Bari Weiss Resigns From New York Times Opinion Post

Bari Weiss Resigns From New York Times Opinion Post

Bari Weiss Resigns From New York Times Opinion Post

In a letter posted online Tuesday, she cites “bullying by colleagues” and an “illiberal environment.”

Bari Weiss, a writer and editor for the opinion department of The New York Times, has resigned from the paper, citing “bullying by colleagues” and an “illiberal environment.”

In a nearly 1,500-word letter addressed to A. G. Sulzberger, the publisher, Ms. Weiss offered a deep critique of Times employees and company leadership, describing a “hostile work environment” where co-workers had insulted her or called for her removal on Twitter and in the interoffice communications app Slack.

“I do not understand how you have allowed this kind of behavior to go on inside your company in full view of the paper’s entire staff and the public,” she wrote.

Mr. Sulzberger declined to comment. In a statement, Eileen Murphy, a Times spokeswoman, said, “We’re committed to fostering an environment of honest, searching and empathetic dialogue between colleagues, one where mutual respect is required of all.”

After working at The Wall Street Journal and Tablet, an online magazine of Jewish culture and politics, Ms. Weiss joined The Times as an Op-Ed staff editor and writer in 2017 as part of the paper’s effort to broaden the ideological range of its opinion staff after President Trump’s inauguration.

Ms. Weiss, who did not immediately respond to a request for comment, has been known to question aspects of social justice movements that have taken root in recent years. She was critical of a woman who described an uncomfortable encounter with the comedian Aziz Ansari and questioned whether the sexual assault charges leveled against Supreme Court justice nominee Brett Kavanaugh should disqualify him from the post.

She was also criticized for a tweet suggesting that the California-born U.S. Olympic figure skating competitor Mirai Nagasu was an immigrant. (Ms. Weiss said in a later tweet that she knew Ms. Nagasu was a daughter of immigrants.)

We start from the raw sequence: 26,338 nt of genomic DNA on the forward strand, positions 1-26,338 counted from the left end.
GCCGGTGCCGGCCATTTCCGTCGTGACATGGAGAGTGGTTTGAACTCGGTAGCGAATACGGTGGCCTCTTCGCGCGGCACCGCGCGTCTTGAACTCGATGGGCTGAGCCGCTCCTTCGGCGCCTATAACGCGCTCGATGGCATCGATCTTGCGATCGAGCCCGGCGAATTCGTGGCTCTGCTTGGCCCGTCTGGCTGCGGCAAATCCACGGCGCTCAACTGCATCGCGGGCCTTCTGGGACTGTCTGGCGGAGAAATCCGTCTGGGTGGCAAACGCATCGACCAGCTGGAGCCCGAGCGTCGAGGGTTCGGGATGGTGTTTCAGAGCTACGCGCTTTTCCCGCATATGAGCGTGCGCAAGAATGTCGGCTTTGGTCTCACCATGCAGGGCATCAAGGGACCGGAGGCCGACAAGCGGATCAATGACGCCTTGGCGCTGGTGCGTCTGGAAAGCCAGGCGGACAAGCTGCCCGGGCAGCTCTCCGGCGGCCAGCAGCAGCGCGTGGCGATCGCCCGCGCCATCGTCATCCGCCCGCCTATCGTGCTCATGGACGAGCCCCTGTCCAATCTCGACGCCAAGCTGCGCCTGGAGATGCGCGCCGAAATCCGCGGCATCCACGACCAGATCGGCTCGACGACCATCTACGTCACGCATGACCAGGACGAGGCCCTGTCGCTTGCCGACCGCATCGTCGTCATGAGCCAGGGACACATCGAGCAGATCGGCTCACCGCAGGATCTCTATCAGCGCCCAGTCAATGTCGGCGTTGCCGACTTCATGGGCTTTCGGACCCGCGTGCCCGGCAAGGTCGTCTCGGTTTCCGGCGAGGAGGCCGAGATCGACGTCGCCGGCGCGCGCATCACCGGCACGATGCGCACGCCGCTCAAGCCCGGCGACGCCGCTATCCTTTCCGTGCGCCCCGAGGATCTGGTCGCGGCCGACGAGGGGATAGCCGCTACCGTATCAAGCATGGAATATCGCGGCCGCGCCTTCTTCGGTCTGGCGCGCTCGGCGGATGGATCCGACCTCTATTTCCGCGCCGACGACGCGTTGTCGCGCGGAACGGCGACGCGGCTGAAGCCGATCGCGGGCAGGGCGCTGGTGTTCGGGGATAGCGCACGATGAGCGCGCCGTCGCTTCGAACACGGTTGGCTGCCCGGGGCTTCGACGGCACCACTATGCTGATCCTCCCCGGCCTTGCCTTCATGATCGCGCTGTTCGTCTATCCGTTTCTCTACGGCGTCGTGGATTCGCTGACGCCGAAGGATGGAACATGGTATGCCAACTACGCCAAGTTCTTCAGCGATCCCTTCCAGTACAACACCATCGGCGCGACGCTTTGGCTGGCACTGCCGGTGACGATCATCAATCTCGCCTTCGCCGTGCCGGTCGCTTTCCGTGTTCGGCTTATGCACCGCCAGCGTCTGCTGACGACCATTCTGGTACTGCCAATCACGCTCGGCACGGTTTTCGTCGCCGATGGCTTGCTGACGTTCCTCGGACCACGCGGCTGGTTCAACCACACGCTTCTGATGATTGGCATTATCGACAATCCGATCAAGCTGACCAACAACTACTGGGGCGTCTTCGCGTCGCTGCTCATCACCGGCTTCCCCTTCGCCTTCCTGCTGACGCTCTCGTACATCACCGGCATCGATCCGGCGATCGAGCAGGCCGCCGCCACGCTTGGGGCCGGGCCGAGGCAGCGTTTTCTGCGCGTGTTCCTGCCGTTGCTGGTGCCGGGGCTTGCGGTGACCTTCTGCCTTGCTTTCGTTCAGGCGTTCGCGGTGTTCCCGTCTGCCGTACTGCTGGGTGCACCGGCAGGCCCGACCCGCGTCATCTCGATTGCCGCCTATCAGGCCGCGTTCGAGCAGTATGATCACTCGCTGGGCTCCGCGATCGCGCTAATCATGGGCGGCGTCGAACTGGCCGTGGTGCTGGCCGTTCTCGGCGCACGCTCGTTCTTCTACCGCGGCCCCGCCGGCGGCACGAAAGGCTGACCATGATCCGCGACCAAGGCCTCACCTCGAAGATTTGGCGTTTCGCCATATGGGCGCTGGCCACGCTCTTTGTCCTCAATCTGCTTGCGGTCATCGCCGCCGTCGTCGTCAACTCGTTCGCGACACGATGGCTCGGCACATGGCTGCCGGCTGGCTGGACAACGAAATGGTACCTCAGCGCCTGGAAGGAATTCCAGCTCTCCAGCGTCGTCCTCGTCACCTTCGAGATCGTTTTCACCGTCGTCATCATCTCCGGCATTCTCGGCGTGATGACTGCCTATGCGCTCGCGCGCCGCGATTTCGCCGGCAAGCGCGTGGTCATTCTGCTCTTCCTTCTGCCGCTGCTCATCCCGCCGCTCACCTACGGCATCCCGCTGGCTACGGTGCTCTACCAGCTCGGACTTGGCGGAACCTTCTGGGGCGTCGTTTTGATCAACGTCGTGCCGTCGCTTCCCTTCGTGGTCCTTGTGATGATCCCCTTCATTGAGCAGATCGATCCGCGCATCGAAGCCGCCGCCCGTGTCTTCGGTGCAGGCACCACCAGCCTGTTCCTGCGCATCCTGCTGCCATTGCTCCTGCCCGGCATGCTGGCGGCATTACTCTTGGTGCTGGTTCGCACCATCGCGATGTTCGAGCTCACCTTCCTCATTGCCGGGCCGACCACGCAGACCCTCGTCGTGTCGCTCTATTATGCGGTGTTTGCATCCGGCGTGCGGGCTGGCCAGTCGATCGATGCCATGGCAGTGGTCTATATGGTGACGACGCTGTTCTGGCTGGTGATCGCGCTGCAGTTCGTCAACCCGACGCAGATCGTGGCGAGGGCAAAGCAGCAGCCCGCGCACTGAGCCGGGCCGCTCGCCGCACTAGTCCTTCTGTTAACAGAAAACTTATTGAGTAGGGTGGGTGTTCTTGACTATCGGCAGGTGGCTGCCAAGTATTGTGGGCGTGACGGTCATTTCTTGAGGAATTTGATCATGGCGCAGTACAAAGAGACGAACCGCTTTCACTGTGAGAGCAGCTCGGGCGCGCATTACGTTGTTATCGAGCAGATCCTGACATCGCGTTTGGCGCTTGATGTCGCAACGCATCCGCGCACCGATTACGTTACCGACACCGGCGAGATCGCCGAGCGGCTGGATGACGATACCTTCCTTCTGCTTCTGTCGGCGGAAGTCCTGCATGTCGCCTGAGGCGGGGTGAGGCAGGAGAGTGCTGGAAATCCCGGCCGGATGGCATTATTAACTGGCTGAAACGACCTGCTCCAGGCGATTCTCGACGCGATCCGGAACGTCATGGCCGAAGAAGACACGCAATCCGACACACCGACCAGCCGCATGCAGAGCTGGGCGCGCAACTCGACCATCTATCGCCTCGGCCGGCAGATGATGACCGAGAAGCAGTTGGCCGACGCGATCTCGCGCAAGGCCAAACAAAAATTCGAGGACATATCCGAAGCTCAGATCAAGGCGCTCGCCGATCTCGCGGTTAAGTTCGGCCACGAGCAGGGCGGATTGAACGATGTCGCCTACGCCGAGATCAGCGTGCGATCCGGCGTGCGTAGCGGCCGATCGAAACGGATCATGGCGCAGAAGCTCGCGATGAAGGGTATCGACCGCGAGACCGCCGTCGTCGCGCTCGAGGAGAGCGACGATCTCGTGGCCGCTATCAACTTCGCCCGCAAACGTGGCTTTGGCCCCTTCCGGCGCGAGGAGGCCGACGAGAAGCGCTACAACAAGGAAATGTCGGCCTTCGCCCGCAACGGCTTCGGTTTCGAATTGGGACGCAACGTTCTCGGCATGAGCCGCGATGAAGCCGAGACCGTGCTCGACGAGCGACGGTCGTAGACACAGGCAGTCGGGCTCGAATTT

In 2018 she wrote on the massacre at the Tree of Life synagogue, where she became a bat mitzvah, in Pittsburgh’s Squirrel Hill neighborhood. The murder of 11 Jews led her to write the book “How to Fight Anti-Semitism,” which won the 2019 National Jewish Book Award.

Ms. Weiss recently came under fire for online comments on the staff unrest that followed the publication of a Times Op-Ed piece by Senator Tom Cotton calling for a military response to civic unrest in American cities during the widespread protests against racism and police violence.

More than 1,000 Times staff members signed a letter protesting the Op-Ed’s publication, and James Bennet, the editorial page editor, resigned days after it was published. An editors’ note was added to the essay, saying it “fell short of our standards and should not have been published.” The opinion department of The Times is run separately from the newsroom.

In a tweet, Ms. Weiss described the turmoil inside the paper as a “civil war” between “the (mostly young) wokes” and “the (mostly 40+) liberals.” Many staff members objected on Twitter to her comment, saying it was inaccurate or misrepresented their concerns.

In her resignation letter, which was posted on her personal website Tuesday, Ms. Weiss said “intellectual curiosity” was “now a liability at The Times.” She added: “Twitter is not on the masthead of The New York Times. But Twitter has become its ultimate editor.”

Kathleen Kingsbury, the acting editorial page editor, said, “We appreciate the many contributions that Bari made to Times Opinion. I’m personally committed to ensuring that The Times continues to publish voices, experiences and viewpoints from across the political spectrum in the Opinion report.”

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